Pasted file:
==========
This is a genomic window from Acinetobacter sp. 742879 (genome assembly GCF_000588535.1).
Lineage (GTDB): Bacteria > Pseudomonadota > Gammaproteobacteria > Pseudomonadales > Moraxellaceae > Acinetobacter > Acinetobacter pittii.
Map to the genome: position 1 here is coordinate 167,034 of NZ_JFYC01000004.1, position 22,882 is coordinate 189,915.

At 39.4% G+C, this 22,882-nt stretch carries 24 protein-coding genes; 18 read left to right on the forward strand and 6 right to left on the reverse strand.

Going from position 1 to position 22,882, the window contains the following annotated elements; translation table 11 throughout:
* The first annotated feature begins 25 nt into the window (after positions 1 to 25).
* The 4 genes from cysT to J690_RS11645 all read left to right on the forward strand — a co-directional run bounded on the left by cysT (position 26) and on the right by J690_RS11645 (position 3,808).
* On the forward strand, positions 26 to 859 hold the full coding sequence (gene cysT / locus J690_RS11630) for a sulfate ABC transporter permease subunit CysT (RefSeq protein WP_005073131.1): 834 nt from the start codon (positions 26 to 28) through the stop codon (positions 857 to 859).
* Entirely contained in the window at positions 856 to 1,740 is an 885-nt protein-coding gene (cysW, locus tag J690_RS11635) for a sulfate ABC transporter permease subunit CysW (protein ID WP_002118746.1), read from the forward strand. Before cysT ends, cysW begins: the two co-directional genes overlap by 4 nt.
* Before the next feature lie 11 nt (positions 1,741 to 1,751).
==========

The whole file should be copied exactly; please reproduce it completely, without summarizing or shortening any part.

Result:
This is a genomic window from Acinetobacter sp. 742879 (genome assembly GCF_000588535.1).
Lineage (GTDB): Bacteria > Pseudomonadota > Gammaproteobacteria > Pseudomonadales > Moraxellaceae > Acinetobacter > Acinetobacter pittii.
Map to the genome: position 1 here is coordinate 167,034 of NZ_JFYC01000004.1, position 22,882 is coordinate 189,915.

At 39.4% G+C, this 22,882-nt stretch carries 24 protein-coding genes; 18 read left to right on the forward strand and 6 right to left on the reverse strand.

Going from position 1 to position 22,882, the window contains the following annotated elements; translation table 11 throughout:
* The first annotated feature begins 25 nt into the window (after positions 1 to 25).
* The 4 genes from cysT to J690_RS11645 all read left to right on the forward strand — a co-directional run bounded on the left by cysT (position 26) and on the right by J690_RS11645 (position 3,808).
* On the forward strand, positions 26 to 859 hold the full coding sequence (gene cysT / locus J690_RS11630) for a sulfate ABC transporter permease subunit CysT (RefSeq protein WP_005073131.1): 834 nt from the start codon (positions 26 to 28) through the stop codon (positions 857 to 859).
* Entirely contained in the window at positions 856 to 1,740 is an 885-nt protein-coding gene (cysW, locus tag J690_RS11635) for a sulfate ABC transporter permease subunit CysW (protein ID WP_002118746.1), read from the forward strand. Before cysT ends, cysW begins: the two co-directional genes overlap by 4 nt.
* Before the next feature lie 11 nt (positions 1,741 to 1,751).